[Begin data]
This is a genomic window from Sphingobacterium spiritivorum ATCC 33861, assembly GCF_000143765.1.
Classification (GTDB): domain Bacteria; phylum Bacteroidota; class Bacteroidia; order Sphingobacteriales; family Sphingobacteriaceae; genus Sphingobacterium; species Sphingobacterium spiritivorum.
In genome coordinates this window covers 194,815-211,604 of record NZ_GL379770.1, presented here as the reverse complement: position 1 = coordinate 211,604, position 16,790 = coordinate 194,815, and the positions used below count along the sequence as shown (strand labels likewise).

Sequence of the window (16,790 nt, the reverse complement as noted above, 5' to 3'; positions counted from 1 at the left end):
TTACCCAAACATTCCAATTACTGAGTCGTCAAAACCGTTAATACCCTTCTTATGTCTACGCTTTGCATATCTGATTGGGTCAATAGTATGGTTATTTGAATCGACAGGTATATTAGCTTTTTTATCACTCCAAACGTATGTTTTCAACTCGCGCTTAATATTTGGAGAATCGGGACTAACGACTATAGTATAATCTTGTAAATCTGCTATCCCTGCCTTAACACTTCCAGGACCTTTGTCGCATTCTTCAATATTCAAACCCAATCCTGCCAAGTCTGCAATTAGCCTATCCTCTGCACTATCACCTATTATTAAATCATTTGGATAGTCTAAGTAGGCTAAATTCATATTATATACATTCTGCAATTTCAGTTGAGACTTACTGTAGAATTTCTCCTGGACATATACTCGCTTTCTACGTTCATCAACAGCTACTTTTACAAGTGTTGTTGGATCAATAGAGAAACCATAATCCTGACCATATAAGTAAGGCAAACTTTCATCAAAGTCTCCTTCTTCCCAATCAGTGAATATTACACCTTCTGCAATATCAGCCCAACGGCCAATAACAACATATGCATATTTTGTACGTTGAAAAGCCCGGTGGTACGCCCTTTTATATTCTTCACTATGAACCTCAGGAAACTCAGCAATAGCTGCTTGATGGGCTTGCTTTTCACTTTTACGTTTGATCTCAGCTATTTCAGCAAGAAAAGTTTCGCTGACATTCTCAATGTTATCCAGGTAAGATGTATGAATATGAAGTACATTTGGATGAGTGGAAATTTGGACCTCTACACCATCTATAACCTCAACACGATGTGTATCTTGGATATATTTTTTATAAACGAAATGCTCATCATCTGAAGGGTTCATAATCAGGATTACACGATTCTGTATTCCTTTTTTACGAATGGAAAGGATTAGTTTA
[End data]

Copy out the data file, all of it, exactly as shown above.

This is a genomic window from Sphingobacterium spiritivorum ATCC 33861, assembly GCF_000143765.1.
Classification (GTDB): domain Bacteria; phylum Bacteroidota; class Bacteroidia; order Sphingobacteriales; family Sphingobacteriaceae; genus Sphingobacterium; species Sphingobacterium spiritivorum.
In genome coordinates this window covers 194,815-211,604 of record NZ_GL379770.1, presented here as the reverse complement: position 1 = coordinate 211,604, position 16,790 = coordinate 194,815, and the positions used below count along the sequence as shown (strand labels likewise).

Sequence of the window (16,790 nt, the reverse complement as noted above, 5' to 3'; positions counted from 1 at the left end):
TTACCCAAACATTCCAATTACTGAGTCGTCAAAACCGTTAATACCCTTCTTATGTCTACGCTTTGCATATCTGATTGGGTCAATAGTATGGTTATTTGAATCGACAGGTATATTAGCTTTTTTATCACTCCAAACGTATGTTTTCAACTCGCGCTTAATATTTGGAGAATCGGGACTAACGACTATAGTATAATCTTGTAAATCTGCTATCCCTGCCTTAACACTTCCAGGACCTTTGTCGCATTCTTCAATATTCAAACCCAATCCTGCCAAGTCTGCAATTAGCCTATCCTCTGCACTATCACCTATTATTAAATCATTTGGATAGTCTAAGTAGGCTAAATTCATATTATATACATTCTGCAATTTCAGTTGAGACTTACTGTAGAATTTCTCCTGGACATATACTCGCTTTCTACGTTCATCAACAGCTACTTTTACAAGTGTTGTTGGATCAATAGAGAAACCATAATCCTGACCATATAAGTAAGGCAAACTTTCATCAAAGTCTCCTTCTTCCCAATCAGTGAATATTACACCTTCTGCAATATCAGCCCAACGGCCAATAACAACATATGCATATTTTGTACGTTGAAAAGCCCGGTGGTACGCCCTTTTATATTCTTCACTATGAACCTCAGGAAACTCAGCAATAGCTGCTTGATGGGCTTGCTTTTCACTTTTACGTTTGATCTCAGCTATTTCAGCAAGAAAAGTTTCGCTGACATTCTCAATGTTATCCAGGTAAGATGTATGAATATGAAGTACATTTGGATGAGTGGAAATTTGGACCTCTACACCATCTATAACCTCAACACGATGTGTATCTTGGATATATTTTTTATAAACGAAATGCTCATCATCTGAAGGGTTCATAATCAGGATTACACGATTCTGTATTCCTTTTTTACGAATGGAAAGGATTAGTTTA